To read more on this topic, visit packworld.com.
Matt Reynolds: Hello, I'm Matt Reynolds, editor of Packaging World magazine. Welcome back to Take Five. Top of mind for me today is digital printing for a couple different reasons. One, Drupa is happening right now. That's a major international conference and expo. Normally it's an in-person event. This year, it's digital, but we'll be keeping a close eye to see what kind of technologies flow from that, that might affect the packaging space.
And also because we're just wrapping up our May issue of Packaging World, which features a handful of digital printing application stories. And one really stood out to me, especially in the context of what Kim Overstreet was just explaining in the previous segment about how brands are currently being asked by their consumers to stand for something, to stand up for a cause, to take some stance on social justice, or whatever the case might be.
One that really stood out that we wrote about is Hershey, and it's Hershey Brazil specifically, and they were taking advantage of the happy accident of their name, which phonetically sounds like "her-she."
March 8th was International Women's Day and Hershey Brazil used that occasion, the entire month of March in fact, to roll out a wide variety of new pack designs that are celebrating women in art, music, science, and literature. So if you can tell by the photos that are hovering next to my head right now, there really is a wide variety of different package designs.Now, Kim focused on why these brands are being asked to take a stance on social issues. I'm more interested in how, considering the sheer number and variety of different pack designs and the relative short runs they were going to require by condensing those all to a single month.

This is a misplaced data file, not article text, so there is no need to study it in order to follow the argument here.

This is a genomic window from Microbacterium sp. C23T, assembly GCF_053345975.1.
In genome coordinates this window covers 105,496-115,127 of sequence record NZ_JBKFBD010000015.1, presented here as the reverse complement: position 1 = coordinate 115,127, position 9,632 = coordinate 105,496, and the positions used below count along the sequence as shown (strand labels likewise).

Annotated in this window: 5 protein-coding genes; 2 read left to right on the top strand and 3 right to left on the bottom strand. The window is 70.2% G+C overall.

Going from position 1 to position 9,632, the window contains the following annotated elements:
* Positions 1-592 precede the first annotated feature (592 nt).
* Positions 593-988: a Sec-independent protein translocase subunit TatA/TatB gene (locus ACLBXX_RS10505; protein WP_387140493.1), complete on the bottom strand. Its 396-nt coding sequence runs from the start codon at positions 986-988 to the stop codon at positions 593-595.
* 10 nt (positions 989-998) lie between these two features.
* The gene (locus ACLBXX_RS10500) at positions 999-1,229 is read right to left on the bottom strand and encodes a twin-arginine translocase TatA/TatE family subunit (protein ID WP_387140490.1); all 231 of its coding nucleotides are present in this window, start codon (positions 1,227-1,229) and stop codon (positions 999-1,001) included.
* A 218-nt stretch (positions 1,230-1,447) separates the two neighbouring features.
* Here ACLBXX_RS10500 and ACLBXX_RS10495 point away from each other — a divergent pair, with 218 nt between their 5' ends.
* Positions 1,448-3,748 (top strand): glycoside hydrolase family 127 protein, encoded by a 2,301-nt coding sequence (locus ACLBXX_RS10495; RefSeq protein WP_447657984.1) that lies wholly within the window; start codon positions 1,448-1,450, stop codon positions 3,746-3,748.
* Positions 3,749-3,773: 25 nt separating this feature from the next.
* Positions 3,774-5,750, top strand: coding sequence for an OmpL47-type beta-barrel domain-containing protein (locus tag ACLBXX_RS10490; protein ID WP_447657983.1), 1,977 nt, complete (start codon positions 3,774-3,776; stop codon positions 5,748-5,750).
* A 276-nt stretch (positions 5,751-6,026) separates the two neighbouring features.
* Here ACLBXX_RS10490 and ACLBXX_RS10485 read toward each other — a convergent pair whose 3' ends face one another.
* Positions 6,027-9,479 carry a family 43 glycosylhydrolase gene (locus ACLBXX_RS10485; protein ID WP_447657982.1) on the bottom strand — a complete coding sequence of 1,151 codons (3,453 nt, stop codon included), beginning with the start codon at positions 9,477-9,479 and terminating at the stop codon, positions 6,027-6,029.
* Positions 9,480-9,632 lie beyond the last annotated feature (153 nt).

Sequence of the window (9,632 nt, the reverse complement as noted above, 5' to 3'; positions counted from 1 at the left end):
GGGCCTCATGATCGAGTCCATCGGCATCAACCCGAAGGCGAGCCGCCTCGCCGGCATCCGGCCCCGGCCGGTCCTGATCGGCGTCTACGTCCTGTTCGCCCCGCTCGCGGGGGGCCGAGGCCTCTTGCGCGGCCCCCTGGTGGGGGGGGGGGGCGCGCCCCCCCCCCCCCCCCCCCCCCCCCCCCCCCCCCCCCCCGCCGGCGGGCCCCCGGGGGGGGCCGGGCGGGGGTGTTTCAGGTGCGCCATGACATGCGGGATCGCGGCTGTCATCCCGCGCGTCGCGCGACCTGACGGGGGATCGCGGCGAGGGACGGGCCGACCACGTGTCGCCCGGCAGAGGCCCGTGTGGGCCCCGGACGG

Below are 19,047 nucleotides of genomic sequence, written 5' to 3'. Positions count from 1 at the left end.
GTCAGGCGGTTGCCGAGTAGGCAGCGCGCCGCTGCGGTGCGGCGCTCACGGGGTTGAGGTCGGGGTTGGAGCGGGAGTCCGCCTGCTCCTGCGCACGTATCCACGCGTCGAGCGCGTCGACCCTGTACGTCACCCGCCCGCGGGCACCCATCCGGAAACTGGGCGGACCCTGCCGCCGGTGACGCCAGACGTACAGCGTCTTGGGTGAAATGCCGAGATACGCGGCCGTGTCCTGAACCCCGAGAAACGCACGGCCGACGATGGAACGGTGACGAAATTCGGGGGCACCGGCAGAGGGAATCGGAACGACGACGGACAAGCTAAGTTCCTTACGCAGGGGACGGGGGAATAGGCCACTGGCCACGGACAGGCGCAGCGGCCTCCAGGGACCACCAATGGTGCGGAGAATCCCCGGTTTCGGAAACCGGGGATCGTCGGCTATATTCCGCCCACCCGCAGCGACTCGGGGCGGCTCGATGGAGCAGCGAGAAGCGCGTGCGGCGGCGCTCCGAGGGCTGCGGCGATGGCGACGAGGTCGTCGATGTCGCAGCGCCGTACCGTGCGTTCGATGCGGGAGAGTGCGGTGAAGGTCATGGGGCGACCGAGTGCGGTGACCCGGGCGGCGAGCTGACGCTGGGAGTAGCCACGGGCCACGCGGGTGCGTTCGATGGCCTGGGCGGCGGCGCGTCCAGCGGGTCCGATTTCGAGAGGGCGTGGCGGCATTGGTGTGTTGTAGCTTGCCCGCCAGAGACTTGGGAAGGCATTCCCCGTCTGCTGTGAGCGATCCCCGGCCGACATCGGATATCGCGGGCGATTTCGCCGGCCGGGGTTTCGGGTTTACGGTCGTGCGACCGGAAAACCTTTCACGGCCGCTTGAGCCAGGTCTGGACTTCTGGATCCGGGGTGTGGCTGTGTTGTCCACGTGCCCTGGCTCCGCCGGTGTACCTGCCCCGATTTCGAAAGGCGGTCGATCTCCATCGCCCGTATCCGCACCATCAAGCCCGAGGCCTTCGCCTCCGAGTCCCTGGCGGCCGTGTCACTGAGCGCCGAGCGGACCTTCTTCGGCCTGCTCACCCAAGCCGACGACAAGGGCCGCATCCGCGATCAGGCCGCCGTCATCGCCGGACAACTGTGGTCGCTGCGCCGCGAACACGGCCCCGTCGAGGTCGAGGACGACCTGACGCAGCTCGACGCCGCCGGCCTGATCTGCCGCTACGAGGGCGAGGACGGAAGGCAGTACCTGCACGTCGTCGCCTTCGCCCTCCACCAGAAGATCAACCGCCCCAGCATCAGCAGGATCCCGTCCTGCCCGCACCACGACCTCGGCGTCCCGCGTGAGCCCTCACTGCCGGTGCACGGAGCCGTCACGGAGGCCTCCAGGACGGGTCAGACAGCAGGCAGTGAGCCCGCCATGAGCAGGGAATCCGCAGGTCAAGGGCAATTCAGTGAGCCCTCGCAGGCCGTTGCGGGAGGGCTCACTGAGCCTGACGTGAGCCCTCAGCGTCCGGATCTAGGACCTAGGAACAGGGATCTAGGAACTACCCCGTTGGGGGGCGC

Well, digital printing was the answer in this case. So because digital printing doesn't require the manufacture of a new mold die every single time you have a new pack design, brands are able to take advantage of that to move extremely quickly and agilely into certain social justice campaigns, or other ways to demonstrate that they really care. And then switch right back to their traditional iconic Hershey packaging whenever they need to.
So they worked with design agency BETC Sao Paulo, and the converter Camargo Cia de Embalagens—I apologize if I'm butchering the pronunciation. In this case, using flow wrap packaging on an HP Indigo 20000. And that's reverse printed polyester laminated with white BOPP or biaxially oriented polypropylene.
So that's the technical side of things, but it's important to note that Hershey wasn't just paying lip service to a cause, de jour. The company is actually out of the leadership of Hershey, 52% are females, and that goes right up to the CEO, Michele Buck.
One final note on the intersection between these social justice causes and digital printing is both will be on display at Pack Expo Las Vegas later this year. There's going to be a package printing pavilion and also a networking and workshopping breakfast for the PMMI Packaging and Processing Women's Leadership Network.
So that's just an example that these trends, they don't only exist at the consumer CPG level. They affect everyone right on up the supply chain, including packaging manufacturers and packaging machinery manufacturers.
That’s all the time we have today. Thanks for watching.